Miami-Dade Police homicide detectives have opened an investigation into the death of a woman who died after having a procedure at a Miami cosmetic surgery clinic.
Responding to a call for medical help, police arrived at MIA Aesthetics, 9300 NW 72nd St., about 11:13 a.m. Friday. Paramedics transported the woman to Baptist Hospital, where she died, said police spokesman Alvaro Zabaleta.
The cause of death was unknown, but the family of Danea Plasencia, 28, identified her as the woman who died. They said she underwent a procedure at the clinic on Friday and went into cardiac arrest.
“The Homicide Bureau is investigating,” Zabaleta said in a statement.
NBC 6 identified Plasencia and reported that she died after undergoing a Brazilian Butt Lift (BBL) procedure, which consists of transferring fat to the patient’s buttocks from elsewhere in the body. On the clinic’s website, such a procedure is advertised with a $3,600 starting price.
Speaking with reporters outside the clinic Friday, Plasencia’s grandfather said Plasencia did not tell many people about her upcoming surgery. Once he found out Friday, he had intended to talk Plasencia out of the procedure but did not know when it would take place.
“I didn’t know anything about it, but yesterday I was supposed to dissuade her from doing it because I hate that surgery,” said Dr. Marcio Ferez, who practices medicine in Hialeah. “But I didn’t know that this was going to be performed today.”
Ferez said his granddaughter was “perfectly healthy.”
“She was not terribly overweight, but in this culture of ours, all the girls want to look very nice,” he said. “In my opinion, they are getting lured to get this type of surgery for $6,000 or more.”
He said many cosmetic surgeons who work in low-cost clinics accept cash payments and don’t work with insurance companies.
“It’s cash,” he said. “There is a lot of money going on. I think it’s got to stop.”
On Sunday, a family member started a GoFundMe page to help support Plasencia’s three children, and to help their father with funeral expenses.
“Our hearts break for those beautiful souls that don’t understand why or how,” Jen Jones wrote.
The goal is $25,000. After two days, 53 people contributed a little over $3,300.
Florida lawmakers earlier this month passed a law designed to tighten the rules under which cosmetic surgery clinics operate.
The bill, which passed unanimously in the House of Representatives after passing the Senate, would require clinics and doctors to demonstrate financial responsibility to pay claims related to medical care and be subject to annual inspections. It authorizes the Department of Health to suspend or revoke the license of any clinic if it violates the bill’s provisions.
Brazilian Butt Lifts, or gluteal fat grafting, have a mortality rate of one in 3,000 procedures, according to an estimate from the American Society of Plastic Surgeons, which helped form a task force to study the risks involved in such procedures and establish safety guidelines.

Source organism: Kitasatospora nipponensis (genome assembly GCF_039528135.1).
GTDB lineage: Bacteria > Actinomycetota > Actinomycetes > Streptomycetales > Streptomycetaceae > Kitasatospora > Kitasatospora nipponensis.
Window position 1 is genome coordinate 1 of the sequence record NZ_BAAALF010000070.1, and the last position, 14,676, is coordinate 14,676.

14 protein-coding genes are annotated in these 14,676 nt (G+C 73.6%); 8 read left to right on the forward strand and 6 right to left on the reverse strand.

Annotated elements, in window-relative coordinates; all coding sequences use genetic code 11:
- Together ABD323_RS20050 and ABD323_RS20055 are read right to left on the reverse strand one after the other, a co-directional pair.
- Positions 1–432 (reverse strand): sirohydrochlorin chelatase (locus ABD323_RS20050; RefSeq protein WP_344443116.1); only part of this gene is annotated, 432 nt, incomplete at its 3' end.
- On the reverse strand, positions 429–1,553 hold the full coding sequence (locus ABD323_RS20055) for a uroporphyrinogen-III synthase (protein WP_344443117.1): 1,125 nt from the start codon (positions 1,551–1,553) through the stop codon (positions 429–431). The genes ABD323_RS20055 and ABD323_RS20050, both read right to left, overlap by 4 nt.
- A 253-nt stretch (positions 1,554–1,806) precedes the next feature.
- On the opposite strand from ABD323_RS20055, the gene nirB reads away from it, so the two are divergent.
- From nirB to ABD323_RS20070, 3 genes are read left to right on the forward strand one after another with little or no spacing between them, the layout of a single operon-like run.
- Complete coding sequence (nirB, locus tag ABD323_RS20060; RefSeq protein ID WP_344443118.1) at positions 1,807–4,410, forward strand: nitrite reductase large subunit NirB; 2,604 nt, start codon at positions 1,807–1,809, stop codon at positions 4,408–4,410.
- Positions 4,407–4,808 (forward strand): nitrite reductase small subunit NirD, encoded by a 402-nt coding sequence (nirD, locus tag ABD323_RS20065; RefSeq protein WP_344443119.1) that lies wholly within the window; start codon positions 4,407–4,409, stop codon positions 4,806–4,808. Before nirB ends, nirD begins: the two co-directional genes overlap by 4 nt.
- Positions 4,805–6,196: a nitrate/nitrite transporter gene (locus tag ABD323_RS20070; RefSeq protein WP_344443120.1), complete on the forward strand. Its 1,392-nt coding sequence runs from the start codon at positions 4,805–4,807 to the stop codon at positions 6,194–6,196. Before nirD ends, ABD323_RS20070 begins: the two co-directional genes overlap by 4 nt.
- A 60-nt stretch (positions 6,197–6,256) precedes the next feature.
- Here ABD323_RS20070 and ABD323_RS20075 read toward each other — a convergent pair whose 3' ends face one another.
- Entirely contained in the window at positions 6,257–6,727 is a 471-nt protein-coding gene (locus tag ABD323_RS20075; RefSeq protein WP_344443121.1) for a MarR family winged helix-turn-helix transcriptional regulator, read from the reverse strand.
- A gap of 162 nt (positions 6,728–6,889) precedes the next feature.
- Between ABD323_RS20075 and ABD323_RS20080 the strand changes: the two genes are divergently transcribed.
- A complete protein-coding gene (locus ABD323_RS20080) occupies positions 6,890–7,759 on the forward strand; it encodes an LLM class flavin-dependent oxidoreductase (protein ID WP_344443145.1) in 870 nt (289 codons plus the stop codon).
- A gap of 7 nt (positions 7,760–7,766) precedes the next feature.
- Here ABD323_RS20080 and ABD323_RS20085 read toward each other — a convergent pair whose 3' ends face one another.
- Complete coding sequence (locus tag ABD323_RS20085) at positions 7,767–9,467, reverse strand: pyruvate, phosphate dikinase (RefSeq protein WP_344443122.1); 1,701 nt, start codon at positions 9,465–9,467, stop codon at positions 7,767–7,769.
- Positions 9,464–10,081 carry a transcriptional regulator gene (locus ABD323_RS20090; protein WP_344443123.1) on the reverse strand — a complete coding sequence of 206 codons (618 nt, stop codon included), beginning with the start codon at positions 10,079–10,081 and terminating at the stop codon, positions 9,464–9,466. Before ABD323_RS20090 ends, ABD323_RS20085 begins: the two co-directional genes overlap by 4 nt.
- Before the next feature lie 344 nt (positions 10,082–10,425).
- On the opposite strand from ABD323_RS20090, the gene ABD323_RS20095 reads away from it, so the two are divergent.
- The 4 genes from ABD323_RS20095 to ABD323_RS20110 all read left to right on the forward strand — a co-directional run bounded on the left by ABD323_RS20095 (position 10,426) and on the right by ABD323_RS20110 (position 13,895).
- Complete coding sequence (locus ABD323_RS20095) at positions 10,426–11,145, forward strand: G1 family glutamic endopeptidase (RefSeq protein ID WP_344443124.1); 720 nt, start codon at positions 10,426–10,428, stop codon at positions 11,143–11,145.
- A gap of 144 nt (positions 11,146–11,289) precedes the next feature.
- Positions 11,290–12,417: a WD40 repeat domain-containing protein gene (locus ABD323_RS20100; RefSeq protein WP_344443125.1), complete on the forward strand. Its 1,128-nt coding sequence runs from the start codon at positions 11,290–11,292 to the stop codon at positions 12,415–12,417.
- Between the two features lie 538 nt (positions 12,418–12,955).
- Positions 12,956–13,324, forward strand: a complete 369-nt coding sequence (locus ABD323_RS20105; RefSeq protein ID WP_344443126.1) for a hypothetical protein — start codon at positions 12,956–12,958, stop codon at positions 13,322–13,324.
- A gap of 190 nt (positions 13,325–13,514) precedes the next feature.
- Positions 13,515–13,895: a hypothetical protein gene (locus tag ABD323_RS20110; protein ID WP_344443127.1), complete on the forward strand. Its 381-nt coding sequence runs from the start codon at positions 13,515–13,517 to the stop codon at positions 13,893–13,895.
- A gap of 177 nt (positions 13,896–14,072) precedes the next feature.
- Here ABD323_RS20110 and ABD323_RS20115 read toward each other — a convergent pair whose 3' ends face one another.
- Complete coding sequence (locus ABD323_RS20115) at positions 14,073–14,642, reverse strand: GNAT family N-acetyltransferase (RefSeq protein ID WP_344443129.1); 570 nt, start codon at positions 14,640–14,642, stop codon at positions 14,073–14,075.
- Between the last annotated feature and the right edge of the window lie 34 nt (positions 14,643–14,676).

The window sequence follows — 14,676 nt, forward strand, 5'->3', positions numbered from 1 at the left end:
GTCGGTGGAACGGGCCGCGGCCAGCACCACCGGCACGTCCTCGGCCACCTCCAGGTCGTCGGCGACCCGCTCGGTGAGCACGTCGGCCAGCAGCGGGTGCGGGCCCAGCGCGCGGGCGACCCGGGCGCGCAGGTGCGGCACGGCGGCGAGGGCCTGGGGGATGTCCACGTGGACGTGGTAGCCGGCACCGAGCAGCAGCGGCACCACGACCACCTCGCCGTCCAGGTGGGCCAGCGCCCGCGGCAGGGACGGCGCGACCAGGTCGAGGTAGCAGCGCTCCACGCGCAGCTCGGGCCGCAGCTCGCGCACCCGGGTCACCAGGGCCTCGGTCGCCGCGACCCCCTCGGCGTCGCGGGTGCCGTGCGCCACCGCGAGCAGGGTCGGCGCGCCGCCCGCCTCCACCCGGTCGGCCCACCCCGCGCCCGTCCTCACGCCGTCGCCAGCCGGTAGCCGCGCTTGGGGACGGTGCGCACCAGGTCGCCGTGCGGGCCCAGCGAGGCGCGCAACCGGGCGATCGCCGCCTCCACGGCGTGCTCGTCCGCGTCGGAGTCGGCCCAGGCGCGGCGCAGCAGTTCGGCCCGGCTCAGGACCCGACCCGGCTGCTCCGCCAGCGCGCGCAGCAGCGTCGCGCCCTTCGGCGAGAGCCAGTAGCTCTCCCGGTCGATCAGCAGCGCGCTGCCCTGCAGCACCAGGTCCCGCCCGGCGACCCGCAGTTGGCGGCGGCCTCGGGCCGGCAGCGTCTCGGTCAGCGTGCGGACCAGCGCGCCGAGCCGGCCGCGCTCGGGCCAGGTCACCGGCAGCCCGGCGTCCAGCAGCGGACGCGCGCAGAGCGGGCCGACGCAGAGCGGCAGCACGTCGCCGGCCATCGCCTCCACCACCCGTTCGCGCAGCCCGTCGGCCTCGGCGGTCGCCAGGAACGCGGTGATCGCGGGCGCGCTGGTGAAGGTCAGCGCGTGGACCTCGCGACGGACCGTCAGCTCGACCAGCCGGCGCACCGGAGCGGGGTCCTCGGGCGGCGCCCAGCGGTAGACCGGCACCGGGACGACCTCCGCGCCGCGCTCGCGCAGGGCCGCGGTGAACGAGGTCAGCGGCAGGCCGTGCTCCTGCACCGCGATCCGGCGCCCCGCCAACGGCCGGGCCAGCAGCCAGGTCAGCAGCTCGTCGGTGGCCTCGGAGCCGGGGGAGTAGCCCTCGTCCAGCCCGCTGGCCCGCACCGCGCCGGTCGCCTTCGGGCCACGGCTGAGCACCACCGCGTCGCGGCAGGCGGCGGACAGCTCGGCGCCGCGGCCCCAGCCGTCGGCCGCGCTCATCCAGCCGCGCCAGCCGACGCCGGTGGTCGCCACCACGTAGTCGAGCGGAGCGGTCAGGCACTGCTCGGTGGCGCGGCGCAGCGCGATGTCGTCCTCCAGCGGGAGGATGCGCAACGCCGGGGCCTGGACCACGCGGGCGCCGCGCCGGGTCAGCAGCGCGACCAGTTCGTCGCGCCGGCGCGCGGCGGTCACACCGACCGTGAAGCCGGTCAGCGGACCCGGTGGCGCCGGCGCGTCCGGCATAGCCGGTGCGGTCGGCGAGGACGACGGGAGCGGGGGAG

The ASPS said the procedure’s mortality rate far surpasses that of any other cosmetic procedure.
“With any cosmetic procedure, patients should seek out board-certified plastic surgeons who have the necessary training to perform these procedures,” Dr. Jeffrey E. Janis, President of ASPS, said in a press release announcing the task force in 2018. “Patient safety is always our top concern, so we encourage all surgeons and potential patients to talk in-depth about the significant risks associated with gluteal fat grafting before considering a BBL.”
In a statement issued Friday, the clinic confirmed a patient died during a surgical procedure and offered “love and support” to the patient’s family.
“Throughout our years of operations and thousands of procedures performed, this is the first and only fatality we have endured,” the clinic wrote in the statement. “Our team is devastated by this tragedy and feels that each and every one of our patients is part of our family. We strive to provide the most advanced plastic surgery treatment for our patients.”
The clinic said its surgeons are “board-certified” or “board-eligible” under the American Board of Plastic Surgery, and that the medical staff constantly reevaluates its practices to ensure the safety of patients.
“Despite these practices, serious surgery comes with the risk of rare, unintended and tragic results,” the clinic wrote. “We are fully dedicated to investigating why today’s tragedy occurred. We will be fully transparent with our patients and with the public as more details emerge.”
Tributes to Plasencia, identified by family as a mother of three children between the ages of 1 and 9 years old, quickly flooded social media. Loved ones offered up prayers and friends sent their condolences to the family.
Ninoska Ferez, who identified himself as Plasencia’s uncle, posted a photo of Plasencia and asked God for strength.
“It is with great pain that we say RIP darling Danea [my niece],” he said in a Facebook post on Friday. “May God give us strength.”